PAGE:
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When Revision Total Knee Replacement Is Recommended?

Apr. 02, 2021

In order for a total knee replacement to function properly, a knee prosthesis must remain firmly attached to the bone. During the initial surgery, it was either cemented into position or bone was expected to grow into the surface of the implant. In either case, the implant was firmly fixed. Over time, however, an implant may loosen from the underlying bone, causing the knee to become painful.

The cause of loosening is not always clear, but high-impact activities, excessive body weight, and wear of the plastic spacer between the two metal components of the implant are all factors that may contribute. Also, patients who are younger when they undergo the initial knee replacement may "outlive" the life expectancy of their artificial knee. For these patients, there is a higher long-term risk that revision surgery will be needed due to loosening or wear.

In some cases, tiny particles that wear off the plastic spacer accumulate around the joint and are attacked by the body's immune system. This immune response also attacks the healthy bone around the implant, leading to a condition called osteolysis. In osteolysis, the bone around the implant deteriorates, making the implant lose or unstable.

Infection

Infection is a potential complication in any surgical procedure, including total knee replacement. Infection may occur while you are in the hospital or after you go home. It may even occur years later.

If an artificial knee becomes infected, it may become stiff and painful. The implant may begin to lose its attachment to the bone. Even if the implant remains properly fixed to the bone, pain, swelling, and drainage from the infection may make revision surgery necessary.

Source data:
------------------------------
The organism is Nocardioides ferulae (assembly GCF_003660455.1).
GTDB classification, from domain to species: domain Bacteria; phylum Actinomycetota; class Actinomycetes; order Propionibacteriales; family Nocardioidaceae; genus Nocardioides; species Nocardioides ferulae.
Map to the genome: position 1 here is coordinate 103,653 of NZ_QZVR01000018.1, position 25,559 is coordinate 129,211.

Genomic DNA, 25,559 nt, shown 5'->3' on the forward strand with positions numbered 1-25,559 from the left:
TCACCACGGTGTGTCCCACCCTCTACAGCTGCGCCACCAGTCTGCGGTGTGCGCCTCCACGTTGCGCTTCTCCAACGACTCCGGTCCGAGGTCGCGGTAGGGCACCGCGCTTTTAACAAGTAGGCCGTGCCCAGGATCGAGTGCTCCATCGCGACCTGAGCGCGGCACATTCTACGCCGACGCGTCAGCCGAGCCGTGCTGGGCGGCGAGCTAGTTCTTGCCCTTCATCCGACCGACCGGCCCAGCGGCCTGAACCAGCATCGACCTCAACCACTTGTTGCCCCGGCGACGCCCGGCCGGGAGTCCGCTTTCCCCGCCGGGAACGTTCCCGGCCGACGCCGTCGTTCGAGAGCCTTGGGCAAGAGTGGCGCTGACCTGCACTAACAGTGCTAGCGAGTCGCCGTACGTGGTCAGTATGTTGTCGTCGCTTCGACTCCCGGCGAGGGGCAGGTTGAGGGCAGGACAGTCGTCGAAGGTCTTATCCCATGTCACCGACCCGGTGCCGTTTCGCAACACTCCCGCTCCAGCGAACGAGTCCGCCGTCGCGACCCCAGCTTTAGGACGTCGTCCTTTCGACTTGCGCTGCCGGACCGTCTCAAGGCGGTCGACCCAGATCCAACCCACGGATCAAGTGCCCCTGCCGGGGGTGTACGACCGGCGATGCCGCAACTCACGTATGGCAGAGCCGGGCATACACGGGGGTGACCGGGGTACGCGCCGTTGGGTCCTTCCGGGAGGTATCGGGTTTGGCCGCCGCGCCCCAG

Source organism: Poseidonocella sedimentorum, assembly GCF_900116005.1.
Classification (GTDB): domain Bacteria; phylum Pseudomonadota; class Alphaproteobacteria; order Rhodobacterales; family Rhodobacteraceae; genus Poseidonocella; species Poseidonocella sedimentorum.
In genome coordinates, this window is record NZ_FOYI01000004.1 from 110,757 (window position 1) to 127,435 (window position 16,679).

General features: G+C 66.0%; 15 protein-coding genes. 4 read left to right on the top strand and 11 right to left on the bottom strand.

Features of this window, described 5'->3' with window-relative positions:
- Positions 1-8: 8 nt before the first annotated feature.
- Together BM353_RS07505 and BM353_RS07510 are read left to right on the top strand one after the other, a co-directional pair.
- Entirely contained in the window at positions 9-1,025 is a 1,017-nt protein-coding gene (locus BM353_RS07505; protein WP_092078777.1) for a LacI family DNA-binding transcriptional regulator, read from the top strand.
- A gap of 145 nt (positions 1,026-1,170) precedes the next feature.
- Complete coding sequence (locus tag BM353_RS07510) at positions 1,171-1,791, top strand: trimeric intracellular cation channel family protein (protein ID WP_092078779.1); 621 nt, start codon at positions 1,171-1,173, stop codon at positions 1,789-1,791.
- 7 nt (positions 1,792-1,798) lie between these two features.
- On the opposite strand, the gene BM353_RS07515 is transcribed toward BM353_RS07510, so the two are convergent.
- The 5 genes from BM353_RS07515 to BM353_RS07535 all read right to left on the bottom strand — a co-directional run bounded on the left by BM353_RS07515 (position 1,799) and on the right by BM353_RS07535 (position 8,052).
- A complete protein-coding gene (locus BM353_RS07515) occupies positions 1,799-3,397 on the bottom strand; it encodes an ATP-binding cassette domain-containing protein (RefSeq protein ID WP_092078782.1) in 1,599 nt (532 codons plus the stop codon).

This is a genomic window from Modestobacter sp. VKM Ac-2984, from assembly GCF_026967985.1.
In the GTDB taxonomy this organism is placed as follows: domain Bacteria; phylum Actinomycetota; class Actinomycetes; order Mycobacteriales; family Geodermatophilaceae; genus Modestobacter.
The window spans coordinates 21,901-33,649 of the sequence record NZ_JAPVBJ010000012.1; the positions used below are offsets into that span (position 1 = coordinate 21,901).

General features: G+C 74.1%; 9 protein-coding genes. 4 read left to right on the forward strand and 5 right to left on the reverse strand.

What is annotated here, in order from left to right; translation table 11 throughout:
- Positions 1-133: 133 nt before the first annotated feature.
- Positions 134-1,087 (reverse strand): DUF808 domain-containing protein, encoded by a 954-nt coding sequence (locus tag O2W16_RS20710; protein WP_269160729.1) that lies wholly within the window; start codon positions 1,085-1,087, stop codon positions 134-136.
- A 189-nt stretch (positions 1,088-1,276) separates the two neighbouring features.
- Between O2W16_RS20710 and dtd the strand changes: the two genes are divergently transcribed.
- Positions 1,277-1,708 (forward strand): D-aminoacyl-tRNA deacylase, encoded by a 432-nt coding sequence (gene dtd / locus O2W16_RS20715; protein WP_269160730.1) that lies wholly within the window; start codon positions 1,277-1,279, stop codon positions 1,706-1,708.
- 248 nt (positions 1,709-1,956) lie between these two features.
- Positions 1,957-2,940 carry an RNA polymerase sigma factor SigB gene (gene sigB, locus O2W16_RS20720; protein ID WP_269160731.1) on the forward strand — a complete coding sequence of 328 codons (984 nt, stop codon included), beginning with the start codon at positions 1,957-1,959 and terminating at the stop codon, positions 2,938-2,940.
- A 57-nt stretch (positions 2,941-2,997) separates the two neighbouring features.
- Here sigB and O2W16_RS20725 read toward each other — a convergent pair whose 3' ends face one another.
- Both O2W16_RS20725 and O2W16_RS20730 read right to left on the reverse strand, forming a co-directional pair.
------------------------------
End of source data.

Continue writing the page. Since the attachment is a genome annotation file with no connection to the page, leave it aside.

Knee Prosthesis

Antibiotic spacer

An antibiotic spacer placed in the knee during the first stage of treatment for joint replacement infection.

Revision for infection can be done in one of two ways, depending on the type of bacteria, how long the infection has been present, the degree of infection, and patient preferences.

Debridement. In some cases, the bacteria can be washed out, the plastic spacer can be exchanged, and the metal implants can be left in place.

Staged surgery. In other cases, the implant must be completely removed. If the implant is removed to treat the infection, your doctor will perform the revision in two separate surgeries. In the first surgery, he or she will remove the implant and place a temporary cement spacer in your knee. This spacer is treated with antibiotics to fight the infection and will remain in your knee for several weeks. During this time, you will also receive intravenous antibiotics. When the infection has been cleared, your doctor will perform a second surgery to remove the antibiotic spacer and insert a new prosthesis. In general, removing the implant leads to a higher chance of curing the infection, but is associated with a longer recovery.

Instability

If the ligaments around your knee become damaged or improperly balanced, your knee may become unstable. Because most implants are designed to work with the patient's existing ligaments, any changes in those ligaments may prevent an implant from working properly. You may experience recurrent swelling and the sense that your knee is "giving way." If knee instability cannot be treated through nonsurgical means such as bracing and physical therapy, revision surgery may be needed.